SHANGHAI Sims Metal Management Ltd. will capitalize on Chinas scrap generation through its strategic partnership with recycler Chiho-Tiande Group Ltd.
"In addition to being the largest in conventional recycling, were also the largest in electronic recycling, so we want to be a part of that story in China," Michael Lion, chairman of Sims Metal Management Asia Ltd., said Thursday on the sidelines of AMM sister publication Metal Bulletins 8th Asia Copper Conference in Shanghai. "It will be different from the West in the sense that its going to be much more integrated."
The majority of Chinas scrap demand is currently met by imports, but as the country enters a more mature development phase it will start to close the loop in scrap supply, he said.
The time frame for the evolution of Chinas scrap market is difficult to forecast in precise terms, but as with other facets of the countrys development, it is likely to happen with unexpected rapidity, Lion said. "The only thing I can say with absolute certainty is that China continues to surprise with the rapidity of its development."
Lion said that people are focusing on the idea that there has to be a more sophisticated, selective development of the scrap intake structure to deal with more scrap. "My personal guess is that in the next three to five years, well see some significant development in (Chinas domestic scrap generation), and in the next five to 10 years well see highly significant development from the embryonic stage it is at now," he said.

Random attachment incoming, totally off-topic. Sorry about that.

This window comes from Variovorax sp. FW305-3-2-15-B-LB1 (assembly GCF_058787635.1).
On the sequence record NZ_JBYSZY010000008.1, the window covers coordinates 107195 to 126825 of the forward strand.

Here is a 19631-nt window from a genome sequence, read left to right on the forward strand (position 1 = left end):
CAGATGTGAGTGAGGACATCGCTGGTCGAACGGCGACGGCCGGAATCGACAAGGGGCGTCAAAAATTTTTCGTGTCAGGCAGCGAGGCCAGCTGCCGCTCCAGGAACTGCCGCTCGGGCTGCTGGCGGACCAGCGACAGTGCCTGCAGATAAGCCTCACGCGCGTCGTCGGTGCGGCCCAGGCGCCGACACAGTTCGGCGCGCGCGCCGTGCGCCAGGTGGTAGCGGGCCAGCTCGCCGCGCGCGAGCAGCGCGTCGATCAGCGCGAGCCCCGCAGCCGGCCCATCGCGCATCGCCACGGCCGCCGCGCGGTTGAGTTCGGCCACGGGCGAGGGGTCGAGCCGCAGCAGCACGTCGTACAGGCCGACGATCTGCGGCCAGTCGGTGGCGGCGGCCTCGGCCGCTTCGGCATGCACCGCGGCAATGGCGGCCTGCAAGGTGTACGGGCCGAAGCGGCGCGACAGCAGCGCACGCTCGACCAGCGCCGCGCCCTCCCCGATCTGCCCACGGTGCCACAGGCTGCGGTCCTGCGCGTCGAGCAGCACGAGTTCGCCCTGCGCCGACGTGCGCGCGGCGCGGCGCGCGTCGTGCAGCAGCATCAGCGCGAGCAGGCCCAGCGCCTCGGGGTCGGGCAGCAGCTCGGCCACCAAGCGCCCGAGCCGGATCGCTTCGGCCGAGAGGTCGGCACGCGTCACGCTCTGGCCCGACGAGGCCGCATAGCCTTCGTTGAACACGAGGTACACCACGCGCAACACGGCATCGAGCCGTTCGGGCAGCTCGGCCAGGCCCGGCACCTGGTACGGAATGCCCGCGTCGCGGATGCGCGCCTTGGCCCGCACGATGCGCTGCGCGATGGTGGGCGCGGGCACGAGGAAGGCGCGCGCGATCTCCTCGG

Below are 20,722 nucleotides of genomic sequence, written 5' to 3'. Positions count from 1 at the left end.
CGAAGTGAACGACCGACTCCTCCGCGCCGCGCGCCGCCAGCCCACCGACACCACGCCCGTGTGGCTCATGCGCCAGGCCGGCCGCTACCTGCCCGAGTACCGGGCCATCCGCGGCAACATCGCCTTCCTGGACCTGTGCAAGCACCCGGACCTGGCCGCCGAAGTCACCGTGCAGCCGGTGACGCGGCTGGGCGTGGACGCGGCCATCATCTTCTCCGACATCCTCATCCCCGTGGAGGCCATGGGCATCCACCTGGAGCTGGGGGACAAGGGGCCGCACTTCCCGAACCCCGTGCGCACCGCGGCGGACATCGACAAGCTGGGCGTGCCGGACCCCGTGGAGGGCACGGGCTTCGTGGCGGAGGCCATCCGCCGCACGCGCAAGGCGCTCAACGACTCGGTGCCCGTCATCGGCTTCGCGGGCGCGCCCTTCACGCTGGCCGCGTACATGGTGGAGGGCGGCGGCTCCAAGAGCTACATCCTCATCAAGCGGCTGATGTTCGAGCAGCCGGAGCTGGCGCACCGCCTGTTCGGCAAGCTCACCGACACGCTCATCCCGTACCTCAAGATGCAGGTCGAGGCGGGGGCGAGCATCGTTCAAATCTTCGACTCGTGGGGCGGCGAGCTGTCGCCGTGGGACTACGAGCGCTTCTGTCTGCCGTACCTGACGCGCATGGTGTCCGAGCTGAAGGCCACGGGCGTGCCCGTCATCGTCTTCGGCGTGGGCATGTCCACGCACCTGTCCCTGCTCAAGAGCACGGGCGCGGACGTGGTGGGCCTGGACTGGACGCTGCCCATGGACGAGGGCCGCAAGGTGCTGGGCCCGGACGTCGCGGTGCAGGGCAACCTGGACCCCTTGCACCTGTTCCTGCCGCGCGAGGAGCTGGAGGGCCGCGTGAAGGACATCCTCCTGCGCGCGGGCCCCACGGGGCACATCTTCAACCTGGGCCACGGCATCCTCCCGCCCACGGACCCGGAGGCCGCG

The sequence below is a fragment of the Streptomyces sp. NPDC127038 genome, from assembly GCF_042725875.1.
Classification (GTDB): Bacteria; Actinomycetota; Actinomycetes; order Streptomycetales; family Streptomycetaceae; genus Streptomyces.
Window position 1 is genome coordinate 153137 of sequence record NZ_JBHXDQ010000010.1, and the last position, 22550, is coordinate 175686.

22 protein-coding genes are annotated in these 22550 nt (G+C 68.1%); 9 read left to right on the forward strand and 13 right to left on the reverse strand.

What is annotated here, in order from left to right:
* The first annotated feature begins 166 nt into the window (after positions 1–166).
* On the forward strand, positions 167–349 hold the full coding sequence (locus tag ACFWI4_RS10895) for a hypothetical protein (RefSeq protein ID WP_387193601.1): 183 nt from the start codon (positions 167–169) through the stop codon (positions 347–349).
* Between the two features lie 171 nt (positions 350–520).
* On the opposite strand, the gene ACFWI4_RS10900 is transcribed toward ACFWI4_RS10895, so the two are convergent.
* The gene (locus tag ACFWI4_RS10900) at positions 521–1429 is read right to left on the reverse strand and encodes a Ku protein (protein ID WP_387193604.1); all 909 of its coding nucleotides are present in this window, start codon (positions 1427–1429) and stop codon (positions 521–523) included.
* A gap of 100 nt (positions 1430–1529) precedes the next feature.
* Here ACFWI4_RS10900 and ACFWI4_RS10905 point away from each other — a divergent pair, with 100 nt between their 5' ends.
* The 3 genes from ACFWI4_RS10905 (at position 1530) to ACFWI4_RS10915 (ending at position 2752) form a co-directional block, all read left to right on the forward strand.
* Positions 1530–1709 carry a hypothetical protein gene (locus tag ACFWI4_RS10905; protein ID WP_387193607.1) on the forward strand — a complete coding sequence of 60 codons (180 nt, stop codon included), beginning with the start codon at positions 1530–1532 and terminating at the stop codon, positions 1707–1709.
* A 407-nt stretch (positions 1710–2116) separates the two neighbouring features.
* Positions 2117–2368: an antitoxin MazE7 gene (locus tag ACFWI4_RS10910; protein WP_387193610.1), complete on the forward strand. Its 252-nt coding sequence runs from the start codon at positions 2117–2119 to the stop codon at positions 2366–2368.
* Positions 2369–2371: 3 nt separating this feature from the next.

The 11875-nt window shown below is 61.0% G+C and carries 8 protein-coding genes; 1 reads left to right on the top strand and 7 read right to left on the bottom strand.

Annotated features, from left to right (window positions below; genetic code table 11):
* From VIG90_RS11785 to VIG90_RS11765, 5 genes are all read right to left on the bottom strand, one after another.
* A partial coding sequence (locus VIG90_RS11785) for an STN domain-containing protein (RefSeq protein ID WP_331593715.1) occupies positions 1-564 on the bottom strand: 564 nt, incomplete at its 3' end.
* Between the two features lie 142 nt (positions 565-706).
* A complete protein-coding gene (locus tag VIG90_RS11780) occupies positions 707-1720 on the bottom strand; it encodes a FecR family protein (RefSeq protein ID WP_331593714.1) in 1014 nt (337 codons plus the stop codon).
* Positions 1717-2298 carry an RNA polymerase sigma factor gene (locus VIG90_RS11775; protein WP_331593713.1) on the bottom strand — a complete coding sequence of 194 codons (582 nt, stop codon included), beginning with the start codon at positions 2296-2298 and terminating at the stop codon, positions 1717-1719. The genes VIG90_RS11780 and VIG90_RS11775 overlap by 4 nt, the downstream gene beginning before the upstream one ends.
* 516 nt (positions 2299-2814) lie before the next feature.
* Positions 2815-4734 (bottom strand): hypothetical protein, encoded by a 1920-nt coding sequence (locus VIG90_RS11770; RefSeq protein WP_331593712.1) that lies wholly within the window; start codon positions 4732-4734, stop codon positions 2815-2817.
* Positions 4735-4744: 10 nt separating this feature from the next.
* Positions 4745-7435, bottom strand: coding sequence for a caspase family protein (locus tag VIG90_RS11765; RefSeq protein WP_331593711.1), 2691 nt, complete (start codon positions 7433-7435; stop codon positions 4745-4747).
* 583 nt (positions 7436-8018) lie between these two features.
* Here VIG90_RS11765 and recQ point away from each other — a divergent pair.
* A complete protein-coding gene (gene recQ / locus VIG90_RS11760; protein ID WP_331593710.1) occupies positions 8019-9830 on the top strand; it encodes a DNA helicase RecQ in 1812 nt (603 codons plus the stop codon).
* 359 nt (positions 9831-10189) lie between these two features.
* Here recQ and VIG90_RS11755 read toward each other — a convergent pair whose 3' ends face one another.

As more scrap is generated, recycling companies like Chiho-Tiande have the opportunity to become highly sophisticated and vertically integrated, Lion said.
Hong Kong-listed Chiho-Tiandein which Sims holds a stake of up to 20 percent, including warrants and options, and Lion sits on the companys boardis already one of Sims largest customers, particularly for lower grades of scrap. Lion said he expects the company to develop further expertise in handling specialized scrap, such as electronic waste.
The future reconstitution of Chinas domestic recycling sector is likely to have a significant effect on global scrap flows, scrap pricing and possibly trading volumes on futures exchanges.
As large, integrated scrap recyclers emerge, they are likely to do so with a sharper tolerance to risk, and they might start to view yuan-based contracts on the Shanghai Futures Exchange or the London Metal Exchange as an increasingly important hedging tool, Lion said.
Lion has been a vocal supporter of Hong Kong Exchanges & Clearing Ltd.s acquisition of the LME, which is expected to close soon after receiving final approval from the U.K. Financial Services Authority (amm.com, Nov. 29).
A version of this article was first published by AMM sister publication Metal Bulletin.